Ann: I was not aware about the potential role of the psyche in relation to perceived (ill)-health of our feet. It makes me think about how little I am connected to my feet and their physiological components. There seem many factors that influence a healthy foot, if it can even be described like that. Would you say there is a shoe that is most suitable for our feet?
Prof Dr. Stefan Sesselmann: Very general, I would say that shoes can be poison for our feet. The best thing one could be doing is to walk barefoot on a soft floor. To give you an example, when an arm is broken, a cast is placed around it, with the intend to heal it. While it is supportive, it also relieves the muscles. Taking off the cast, one can notice that muscles have become correspondingly thinner, simply because these muscles were not used for a while. A similar principle can be applied to our feet in relation to shoes. Most shoes, unlike the barefoot shoe, relieve most muscles not extremely like a cast, but worn over a longer time it does. Accordingly, shoes can turn our muscles lazy and they degrade. Here many foot problems can be found; Because of a weakened muscle structure, that is no longer competent to support the foot itself.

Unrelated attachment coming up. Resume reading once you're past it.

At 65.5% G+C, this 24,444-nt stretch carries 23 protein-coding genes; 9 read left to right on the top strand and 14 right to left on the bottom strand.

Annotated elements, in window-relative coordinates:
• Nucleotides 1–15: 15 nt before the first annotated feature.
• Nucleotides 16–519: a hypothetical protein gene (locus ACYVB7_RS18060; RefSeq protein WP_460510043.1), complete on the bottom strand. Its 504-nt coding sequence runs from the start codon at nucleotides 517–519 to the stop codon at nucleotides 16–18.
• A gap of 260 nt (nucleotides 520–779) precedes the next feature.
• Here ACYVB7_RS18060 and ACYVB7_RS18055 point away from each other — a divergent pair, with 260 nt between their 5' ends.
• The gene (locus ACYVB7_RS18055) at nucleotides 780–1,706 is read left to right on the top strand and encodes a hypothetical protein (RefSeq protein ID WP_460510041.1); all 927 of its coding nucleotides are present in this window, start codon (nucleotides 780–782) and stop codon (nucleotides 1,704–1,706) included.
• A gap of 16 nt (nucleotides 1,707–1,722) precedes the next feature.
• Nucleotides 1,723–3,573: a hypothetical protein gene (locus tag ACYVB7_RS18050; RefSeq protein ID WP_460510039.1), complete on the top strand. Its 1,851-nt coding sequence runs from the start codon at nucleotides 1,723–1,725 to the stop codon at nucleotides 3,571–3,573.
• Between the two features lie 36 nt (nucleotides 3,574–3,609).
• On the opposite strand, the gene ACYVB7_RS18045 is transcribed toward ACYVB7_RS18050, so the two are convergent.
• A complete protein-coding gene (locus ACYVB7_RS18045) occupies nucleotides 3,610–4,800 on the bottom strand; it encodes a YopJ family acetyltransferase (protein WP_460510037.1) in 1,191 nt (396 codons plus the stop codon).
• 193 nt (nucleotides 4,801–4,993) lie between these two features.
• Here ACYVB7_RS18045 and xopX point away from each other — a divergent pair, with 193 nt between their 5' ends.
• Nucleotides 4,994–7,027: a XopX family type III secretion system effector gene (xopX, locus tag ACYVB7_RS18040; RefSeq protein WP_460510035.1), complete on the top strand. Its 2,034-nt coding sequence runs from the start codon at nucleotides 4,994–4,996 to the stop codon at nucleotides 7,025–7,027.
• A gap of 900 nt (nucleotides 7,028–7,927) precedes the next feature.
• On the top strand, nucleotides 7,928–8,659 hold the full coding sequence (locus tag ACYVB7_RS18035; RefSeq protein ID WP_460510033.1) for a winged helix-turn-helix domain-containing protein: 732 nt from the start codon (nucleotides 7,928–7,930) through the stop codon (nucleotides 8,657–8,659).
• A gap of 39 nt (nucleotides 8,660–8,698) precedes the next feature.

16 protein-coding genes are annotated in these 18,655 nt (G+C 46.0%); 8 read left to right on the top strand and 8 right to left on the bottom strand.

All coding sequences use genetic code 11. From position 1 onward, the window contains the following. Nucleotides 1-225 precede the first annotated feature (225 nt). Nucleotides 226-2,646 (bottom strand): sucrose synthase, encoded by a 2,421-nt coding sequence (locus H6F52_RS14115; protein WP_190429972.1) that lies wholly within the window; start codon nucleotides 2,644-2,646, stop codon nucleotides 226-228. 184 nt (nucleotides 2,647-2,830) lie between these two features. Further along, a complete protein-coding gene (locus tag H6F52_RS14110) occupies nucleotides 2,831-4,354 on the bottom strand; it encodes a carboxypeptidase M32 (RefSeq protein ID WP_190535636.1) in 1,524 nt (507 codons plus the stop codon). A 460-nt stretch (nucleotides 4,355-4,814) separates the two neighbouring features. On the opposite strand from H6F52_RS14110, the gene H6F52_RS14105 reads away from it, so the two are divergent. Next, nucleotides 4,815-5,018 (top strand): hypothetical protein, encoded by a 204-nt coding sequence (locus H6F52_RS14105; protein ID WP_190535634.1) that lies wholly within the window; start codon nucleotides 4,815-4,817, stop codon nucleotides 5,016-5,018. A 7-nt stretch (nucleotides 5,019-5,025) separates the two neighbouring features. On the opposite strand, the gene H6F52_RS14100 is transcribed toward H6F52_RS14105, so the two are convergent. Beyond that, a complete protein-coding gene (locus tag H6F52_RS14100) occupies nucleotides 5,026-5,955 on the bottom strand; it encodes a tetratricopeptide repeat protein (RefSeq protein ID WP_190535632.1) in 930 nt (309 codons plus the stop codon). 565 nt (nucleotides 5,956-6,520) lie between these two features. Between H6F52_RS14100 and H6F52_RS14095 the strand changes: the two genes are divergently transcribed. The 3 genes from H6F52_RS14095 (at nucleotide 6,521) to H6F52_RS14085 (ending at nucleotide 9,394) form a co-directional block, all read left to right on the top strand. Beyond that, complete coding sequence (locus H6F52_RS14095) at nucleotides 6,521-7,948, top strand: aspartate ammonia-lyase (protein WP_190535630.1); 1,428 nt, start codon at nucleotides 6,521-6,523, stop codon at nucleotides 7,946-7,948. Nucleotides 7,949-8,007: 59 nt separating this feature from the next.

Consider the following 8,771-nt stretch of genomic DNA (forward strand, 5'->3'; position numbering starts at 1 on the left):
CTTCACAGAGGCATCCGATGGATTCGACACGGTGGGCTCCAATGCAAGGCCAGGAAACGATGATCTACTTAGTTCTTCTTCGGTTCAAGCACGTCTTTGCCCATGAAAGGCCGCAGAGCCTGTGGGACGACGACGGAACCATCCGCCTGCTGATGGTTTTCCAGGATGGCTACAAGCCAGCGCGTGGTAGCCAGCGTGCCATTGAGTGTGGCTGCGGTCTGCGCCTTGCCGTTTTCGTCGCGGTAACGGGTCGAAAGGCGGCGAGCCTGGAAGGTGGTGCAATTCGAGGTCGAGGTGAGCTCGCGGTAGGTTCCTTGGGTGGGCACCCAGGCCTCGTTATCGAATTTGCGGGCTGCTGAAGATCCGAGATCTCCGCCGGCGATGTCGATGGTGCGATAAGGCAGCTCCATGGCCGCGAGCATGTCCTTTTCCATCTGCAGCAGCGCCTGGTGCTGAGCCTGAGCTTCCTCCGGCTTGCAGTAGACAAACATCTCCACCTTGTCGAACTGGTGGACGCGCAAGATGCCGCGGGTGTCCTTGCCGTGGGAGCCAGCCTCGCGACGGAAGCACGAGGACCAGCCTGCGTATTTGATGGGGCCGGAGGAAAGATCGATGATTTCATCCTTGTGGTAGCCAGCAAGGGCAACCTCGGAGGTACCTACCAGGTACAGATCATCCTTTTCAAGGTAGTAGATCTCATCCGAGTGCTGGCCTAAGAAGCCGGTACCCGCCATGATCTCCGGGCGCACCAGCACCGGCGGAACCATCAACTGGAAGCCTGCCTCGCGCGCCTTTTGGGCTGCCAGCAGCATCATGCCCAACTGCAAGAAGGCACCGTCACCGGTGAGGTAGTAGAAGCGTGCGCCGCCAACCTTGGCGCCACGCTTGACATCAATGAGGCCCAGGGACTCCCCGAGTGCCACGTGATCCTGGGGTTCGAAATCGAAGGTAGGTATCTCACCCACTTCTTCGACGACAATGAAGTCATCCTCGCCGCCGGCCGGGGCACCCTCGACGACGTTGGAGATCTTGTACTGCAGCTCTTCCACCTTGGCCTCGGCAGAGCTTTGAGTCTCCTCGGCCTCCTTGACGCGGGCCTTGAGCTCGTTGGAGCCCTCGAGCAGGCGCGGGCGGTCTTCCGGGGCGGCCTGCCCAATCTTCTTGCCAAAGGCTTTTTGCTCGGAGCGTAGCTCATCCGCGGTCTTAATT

Ann:Oh, you know, last week I purposely bought a pair of sport sneakers, because I thought it would be the best for my feet. They seem(ed) to be very supportive, kind of tight and light to wear. Is such sneaker bad to wear then?
Prof Dr. Stefan Sesselmann: You cannot conclude something like that. For example, insoles are good for the short term, to relive acute pain, but not in the long-term. There are, for example, sensorimotor insoles, which are deliberately designed to provide stimuli and these stimuli are intended to activate muscles. They actively stabilize the foot. If I take a shoe like that for a run and don’t wear it all day, that’s okay. But again, at home, walking barefoot is definitely better. Across the wide range of shoes, you cannot say they are bad. For example, barefoot shoes activate most foot muscles. But you have to get used to it. And if I notice that my foot does not have the optimal pose, I should train it actively to begin with. Such training can also help to balance out mal positions in the skeleton through an improved muscle structure.
Ann: Whatexactly are mal positions and why do they occur? To ask a bit biased, do they originate from wearing the wrong shoes?